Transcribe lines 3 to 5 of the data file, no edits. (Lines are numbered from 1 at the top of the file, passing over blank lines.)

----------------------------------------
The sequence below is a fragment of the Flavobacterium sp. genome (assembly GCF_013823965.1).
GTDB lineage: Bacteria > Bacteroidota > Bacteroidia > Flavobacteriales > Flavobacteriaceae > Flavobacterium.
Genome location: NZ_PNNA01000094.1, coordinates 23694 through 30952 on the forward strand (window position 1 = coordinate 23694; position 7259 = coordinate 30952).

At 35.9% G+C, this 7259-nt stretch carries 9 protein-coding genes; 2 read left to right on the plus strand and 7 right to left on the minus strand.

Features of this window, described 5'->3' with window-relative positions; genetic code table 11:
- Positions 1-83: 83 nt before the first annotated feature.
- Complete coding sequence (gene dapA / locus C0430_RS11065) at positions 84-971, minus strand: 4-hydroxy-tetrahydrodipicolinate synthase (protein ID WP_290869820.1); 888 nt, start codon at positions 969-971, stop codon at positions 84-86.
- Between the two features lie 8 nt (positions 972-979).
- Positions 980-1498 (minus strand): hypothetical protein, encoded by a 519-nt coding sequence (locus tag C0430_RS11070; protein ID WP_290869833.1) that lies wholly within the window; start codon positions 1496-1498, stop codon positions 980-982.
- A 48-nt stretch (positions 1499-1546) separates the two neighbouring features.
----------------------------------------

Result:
Genome location: NZ_PNNA01000094.1, coordinates 23694 through 30952 on the forward strand (window position 1 = coordinate 23694; position 7259 = coordinate 30952).

At 35.9% G+C, this 7259-nt stretch carries 9 protein-coding genes; 2 read left to right on the plus strand and 7 right to left on the minus strand.

Features of this window, described 5'->3' with window-relative positions; genetic code table 11: